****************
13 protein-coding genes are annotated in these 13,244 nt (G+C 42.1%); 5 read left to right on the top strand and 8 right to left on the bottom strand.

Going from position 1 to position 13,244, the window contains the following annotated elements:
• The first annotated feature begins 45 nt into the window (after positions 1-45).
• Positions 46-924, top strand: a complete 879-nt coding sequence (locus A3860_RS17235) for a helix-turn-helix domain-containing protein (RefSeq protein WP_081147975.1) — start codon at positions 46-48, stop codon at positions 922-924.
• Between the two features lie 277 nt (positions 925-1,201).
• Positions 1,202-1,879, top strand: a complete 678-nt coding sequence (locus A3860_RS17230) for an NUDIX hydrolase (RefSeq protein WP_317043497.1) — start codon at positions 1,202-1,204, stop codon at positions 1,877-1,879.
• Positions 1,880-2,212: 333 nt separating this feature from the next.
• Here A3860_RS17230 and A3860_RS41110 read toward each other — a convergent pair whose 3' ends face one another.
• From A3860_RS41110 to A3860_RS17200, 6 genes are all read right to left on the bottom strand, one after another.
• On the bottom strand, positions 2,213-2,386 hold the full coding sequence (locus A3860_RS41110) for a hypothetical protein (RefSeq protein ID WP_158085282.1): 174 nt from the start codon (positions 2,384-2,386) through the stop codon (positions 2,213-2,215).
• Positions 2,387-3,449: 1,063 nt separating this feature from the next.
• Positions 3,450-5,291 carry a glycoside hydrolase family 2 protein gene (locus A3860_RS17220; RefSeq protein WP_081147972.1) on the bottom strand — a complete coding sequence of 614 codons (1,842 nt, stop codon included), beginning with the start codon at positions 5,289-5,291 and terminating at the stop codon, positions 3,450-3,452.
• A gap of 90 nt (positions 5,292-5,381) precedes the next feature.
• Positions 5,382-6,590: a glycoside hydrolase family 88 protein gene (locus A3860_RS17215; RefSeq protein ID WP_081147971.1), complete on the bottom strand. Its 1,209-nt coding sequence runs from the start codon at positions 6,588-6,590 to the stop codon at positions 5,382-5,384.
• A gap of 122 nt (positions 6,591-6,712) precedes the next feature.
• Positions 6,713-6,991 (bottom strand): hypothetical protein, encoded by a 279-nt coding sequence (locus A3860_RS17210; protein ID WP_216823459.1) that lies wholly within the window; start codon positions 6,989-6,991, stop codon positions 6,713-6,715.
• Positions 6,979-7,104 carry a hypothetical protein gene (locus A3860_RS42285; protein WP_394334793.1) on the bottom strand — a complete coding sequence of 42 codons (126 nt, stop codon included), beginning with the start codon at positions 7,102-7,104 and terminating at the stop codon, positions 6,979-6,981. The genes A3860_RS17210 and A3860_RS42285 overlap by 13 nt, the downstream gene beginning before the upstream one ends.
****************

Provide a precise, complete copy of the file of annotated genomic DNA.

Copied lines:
13 protein-coding genes are annotated in these 13,244 nt (G+C 42.1%); 5 read left to right on the top strand and 8 right to left on the bottom strand.

Going from position 1 to position 13,244, the window contains the following annotated elements:
• The first annotated feature begins 45 nt into the window (after positions 1-45).
• Positions 46-924, top strand: a complete 879-nt coding sequence (locus A3860_RS17235) for a helix-turn-helix domain-containing protein (RefSeq protein WP_081147975.1) — start codon at positions 46-48, stop codon at positions 922-924.
• Between the two features lie 277 nt (positions 925-1,201).
• Positions 1,202-1,879, top strand: a complete 678-nt coding sequence (locus A3860_RS17230) for an NUDIX hydrolase (RefSeq protein WP_317043497.1) — start codon at positions 1,202-1,204, stop codon at positions 1,877-1,879.
• Positions 1,880-2,212: 333 nt separating this feature from the next.
• Here A3860_RS17230 and A3860_RS41110 read toward each other — a convergent pair whose 3' ends face one another.
• From A3860_RS41110 to A3860_RS17200, 6 genes are all read right to left on the bottom strand, one after another.
• On the bottom strand, positions 2,213-2,386 hold the full coding sequence (locus A3860_RS41110) for a hypothetical protein (RefSeq protein ID WP_158085282.1): 174 nt from the start codon (positions 2,384-2,386) through the stop codon (positions 2,213-2,215).
• Positions 2,387-3,449: 1,063 nt separating this feature from the next.
• Positions 3,450-5,291 carry a glycoside hydrolase family 2 protein gene (locus A3860_RS17220; RefSeq protein WP_081147972.1) on the bottom strand — a complete coding sequence of 614 codons (1,842 nt, stop codon included), beginning with the start codon at positions 5,289-5,291 and terminating at the stop codon, positions 3,450-3,452.
• A gap of 90 nt (positions 5,292-5,381) precedes the next feature.
• Positions 5,382-6,590: a glycoside hydrolase family 88 protein gene (locus A3860_RS17215; RefSeq protein ID WP_081147971.1), complete on the bottom strand. Its 1,209-nt coding sequence runs from the start codon at positions 6,588-6,590 to the stop codon at positions 5,382-5,384.
• A gap of 122 nt (positions 6,591-6,712) precedes the next feature.
• Positions 6,713-6,991 (bottom strand): hypothetical protein, encoded by a 279-nt coding sequence (locus A3860_RS17210; protein ID WP_216823459.1) that lies wholly within the window; start codon positions 6,989-6,991, stop codon positions 6,713-6,715.
• Positions 6,979-7,104 carry a hypothetical protein gene (locus A3860_RS42285; protein WP_394334793.1) on the bottom strand — a complete coding sequence of 42 codons (126 nt, stop codon included), beginning with the start codon at positions 7,102-7,104 and terminating at the stop codon, positions 6,979-6,981. The genes A3860_RS17210 and A3860_RS42285 overlap by 13 nt, the downstream gene beginning before the upstream one ends.